(Oregon Scientific Professional Weather Station Logger)

Weather Symbol

See the download page to obtain this program


This program is intended for logging the data transmitted by an Oregon Scientific Professional Weather Station (model WMR928N). The data is sent over an RS232 serial port link to a PC. The name WxLog derives from the common abbreviation WX for "weather conditions".

Oregon Scientific supply the WeatherView program with the weather station, so why bother to write anything else? The problem is that WeatherView runs only on MS Windows. You cannot run the software on an old DOS system (as I have done), on MacOS, on Linux, etc. The idea is therefore to provide more portable computer support for the weather station.

Boris Pasternak (?) has developed WMR928 support in C for Linux. See his WMR928D package for further information.

Why is the program written in QuickBasic? I did this so that it could be run on an old PC or laptop that was no use for anything else. QuickBasic (or QB) was provided with MS DOS, and in MS Windows up to around Windows 98. Options for running this code on Windows include:

Use a copy from an older version of MS DOS or MS Windows. QuickBasic will run in 16-bit mode under Windows XP (and possibly later versions). The code can be run from a DOS prompt with:
      qbasic wxlog.bas
Get hold of QB. QBasic will run in 16-bit mode under Windows XP (and possibly later versions). The code can be compiled to an executable with "Run > Make EXE File" (optionally making it free-standing). The code can be run from a DOS prompt with:
      qb wxlog.bas
QB64 is close, but unfortunately does not seem to handle serial ports compatibly with QuickBasic. Console files are also currently not supported.

FreeBasic is unfortunately not close enough to QuickBasic to compile the code as currently written.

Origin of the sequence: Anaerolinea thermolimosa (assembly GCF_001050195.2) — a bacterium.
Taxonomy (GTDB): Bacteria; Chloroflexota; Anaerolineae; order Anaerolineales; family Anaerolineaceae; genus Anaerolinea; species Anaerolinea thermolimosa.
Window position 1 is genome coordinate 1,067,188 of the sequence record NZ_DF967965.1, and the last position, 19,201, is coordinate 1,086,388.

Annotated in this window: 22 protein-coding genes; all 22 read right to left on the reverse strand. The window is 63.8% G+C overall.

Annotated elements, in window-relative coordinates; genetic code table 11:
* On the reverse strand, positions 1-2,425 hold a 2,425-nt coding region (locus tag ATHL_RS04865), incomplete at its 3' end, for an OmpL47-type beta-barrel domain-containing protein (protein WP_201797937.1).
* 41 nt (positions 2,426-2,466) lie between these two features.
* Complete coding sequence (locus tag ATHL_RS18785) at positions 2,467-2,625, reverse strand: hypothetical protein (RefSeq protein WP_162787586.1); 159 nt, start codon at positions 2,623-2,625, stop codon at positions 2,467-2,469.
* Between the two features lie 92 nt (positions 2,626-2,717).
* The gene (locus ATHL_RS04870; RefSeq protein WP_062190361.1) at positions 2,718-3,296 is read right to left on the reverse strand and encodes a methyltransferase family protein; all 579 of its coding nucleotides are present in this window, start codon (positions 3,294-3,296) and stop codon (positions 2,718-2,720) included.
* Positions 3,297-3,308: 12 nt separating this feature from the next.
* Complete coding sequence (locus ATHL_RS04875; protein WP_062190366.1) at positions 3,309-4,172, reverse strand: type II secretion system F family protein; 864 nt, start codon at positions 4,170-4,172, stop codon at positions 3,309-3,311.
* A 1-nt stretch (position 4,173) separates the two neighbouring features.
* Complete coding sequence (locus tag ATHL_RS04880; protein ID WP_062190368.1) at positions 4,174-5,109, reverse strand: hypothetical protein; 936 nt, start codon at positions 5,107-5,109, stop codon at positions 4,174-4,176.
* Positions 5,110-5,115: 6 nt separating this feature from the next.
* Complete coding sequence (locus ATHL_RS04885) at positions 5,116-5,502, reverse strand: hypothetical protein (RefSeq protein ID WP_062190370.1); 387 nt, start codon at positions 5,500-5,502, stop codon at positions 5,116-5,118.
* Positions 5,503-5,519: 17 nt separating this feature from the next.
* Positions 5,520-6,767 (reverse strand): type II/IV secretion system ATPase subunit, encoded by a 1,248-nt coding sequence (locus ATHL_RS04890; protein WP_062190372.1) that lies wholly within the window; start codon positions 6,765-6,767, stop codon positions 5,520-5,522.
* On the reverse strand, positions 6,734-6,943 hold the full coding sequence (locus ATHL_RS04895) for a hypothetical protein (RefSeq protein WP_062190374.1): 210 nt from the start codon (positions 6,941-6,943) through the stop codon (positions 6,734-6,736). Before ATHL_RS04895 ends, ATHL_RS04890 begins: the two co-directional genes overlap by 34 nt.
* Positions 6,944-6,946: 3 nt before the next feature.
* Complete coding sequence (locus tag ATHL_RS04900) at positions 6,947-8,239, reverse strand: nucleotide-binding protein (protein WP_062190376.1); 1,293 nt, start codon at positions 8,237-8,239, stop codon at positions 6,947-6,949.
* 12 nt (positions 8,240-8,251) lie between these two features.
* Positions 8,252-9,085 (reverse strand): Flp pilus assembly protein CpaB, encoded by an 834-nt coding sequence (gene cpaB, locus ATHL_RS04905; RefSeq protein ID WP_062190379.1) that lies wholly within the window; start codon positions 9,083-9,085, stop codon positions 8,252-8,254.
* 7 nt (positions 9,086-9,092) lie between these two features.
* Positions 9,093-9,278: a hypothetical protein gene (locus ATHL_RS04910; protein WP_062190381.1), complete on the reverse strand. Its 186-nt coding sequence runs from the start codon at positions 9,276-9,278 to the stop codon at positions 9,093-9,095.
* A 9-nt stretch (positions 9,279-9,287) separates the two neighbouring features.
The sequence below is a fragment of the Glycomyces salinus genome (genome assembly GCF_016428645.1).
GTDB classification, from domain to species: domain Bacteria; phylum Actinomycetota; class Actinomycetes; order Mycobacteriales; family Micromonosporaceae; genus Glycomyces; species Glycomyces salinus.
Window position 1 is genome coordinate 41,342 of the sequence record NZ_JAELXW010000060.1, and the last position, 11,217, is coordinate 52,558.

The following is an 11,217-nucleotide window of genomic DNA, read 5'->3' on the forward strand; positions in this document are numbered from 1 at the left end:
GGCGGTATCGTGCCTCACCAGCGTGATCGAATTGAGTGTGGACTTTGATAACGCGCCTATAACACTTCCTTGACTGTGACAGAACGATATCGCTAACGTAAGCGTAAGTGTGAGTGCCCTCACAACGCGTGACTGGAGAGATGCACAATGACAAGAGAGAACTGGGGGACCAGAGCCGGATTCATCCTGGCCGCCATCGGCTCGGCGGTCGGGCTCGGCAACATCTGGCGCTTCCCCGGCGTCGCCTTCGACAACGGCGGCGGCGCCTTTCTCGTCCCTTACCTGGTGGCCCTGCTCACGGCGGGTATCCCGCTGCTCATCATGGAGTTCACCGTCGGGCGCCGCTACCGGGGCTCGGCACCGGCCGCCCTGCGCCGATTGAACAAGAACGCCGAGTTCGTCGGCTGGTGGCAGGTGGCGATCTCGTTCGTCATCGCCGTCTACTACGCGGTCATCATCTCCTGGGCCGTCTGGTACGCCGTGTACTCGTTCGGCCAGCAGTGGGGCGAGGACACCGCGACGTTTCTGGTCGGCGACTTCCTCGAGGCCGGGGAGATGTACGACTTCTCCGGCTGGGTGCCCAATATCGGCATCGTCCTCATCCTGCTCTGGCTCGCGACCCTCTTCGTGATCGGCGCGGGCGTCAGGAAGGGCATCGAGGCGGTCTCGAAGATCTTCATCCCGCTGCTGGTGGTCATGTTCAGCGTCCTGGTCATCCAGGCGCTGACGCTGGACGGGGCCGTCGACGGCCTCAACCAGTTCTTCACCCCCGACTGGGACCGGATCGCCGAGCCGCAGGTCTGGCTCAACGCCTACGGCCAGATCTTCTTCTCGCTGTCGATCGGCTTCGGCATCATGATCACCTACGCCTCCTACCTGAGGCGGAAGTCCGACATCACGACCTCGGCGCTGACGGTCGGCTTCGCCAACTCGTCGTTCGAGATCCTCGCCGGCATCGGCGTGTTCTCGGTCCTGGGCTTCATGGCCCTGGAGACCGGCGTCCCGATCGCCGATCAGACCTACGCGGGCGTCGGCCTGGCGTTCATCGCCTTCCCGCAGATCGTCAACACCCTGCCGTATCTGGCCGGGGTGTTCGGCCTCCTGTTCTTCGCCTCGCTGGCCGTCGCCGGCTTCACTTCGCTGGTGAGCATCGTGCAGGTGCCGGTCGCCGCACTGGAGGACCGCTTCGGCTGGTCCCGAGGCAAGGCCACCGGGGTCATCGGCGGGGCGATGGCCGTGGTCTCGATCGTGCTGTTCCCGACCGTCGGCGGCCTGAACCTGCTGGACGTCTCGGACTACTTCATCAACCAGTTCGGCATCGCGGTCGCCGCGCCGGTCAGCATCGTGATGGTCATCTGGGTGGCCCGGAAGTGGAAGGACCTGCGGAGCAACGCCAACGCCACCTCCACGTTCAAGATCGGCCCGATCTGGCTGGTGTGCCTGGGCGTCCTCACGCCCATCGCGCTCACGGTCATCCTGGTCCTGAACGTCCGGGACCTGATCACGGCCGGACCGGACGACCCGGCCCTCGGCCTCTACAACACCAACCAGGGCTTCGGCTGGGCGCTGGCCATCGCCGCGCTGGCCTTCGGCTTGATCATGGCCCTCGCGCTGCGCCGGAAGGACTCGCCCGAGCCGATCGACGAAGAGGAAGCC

QuickBasic is an old dialect of Basic, but it should not be too difficult to convert for other systems. For example, it should be fairly easy to convert the program to run under MS Visual Basic. The program is written in a structured manner (and well commented!), so it should be fairly easy to convert it to other languages such as C, C#, Java, Perl or Python. The only porting issues are likely to be handling raw serial port data and keystrokes.

The main problem in developing this program was that the protocol used by the weather station is unpublished. The author tried to discover this by patient observation and inspired guesswork. See the interface specification for the details.

The program is designed only for logging - not real-time display or data upload. The author has created WxDisplay and WxJSP to display historical data using an applet. Command-line scripts also allow data to be extracted in various ways.

The program deals with some unusual situations that can arise. It is possible, for example, to receive two messages for the same hour. This probably happens because the radio clock can reset the time back to the previous hour. The program also logs the cumulative rainfall each day. Since this relies on the cumulative rainfall since the weather station rainfall memory was reset, it is necessary to handle a reset while the program is running.

The outdoor temperature/humidity sensor is normally the main one (channel 0). However, this data can instead be logged from an additional outdoor sensor (channel 1 to 3). This may be necessary because the original THGR918N sensor appears have been discontinued. The THGR228N is an approximate replacement as it works only on channels 1 to 3. If the main sensor is not used, the base station does not calculate the wind chill temperature. WxLog therefore performs the wind chill calculation for an additional sensor and logs it.

Note that the program does not handle a change in hour due to daylight saving starting or ending. It will be necessary to edit the log manually to correct for this.


Note that the original QuickBasic (at least) is restricted to using ports COM1 and COM2. If you do not have these, you should be able to emulate them with a USB serial port. On Windows, use Properties in Device Manager to set the port number to COM1 or COM2.

Customisation is possible by changing the following constants in the code:

at midnight, archive the current day's log to a drive (e.g. a floppy or memory stick) which must be available; this is for a DOS system that continues to run while data is logged [default 1, i.e. archive]
when archiving, backup the current day's log as "LAST_DAY.DAT"; this file must previously have existed as it will be deleted and recreated [default 0, i.e. do not back up]
drive letter to use for archives [default A]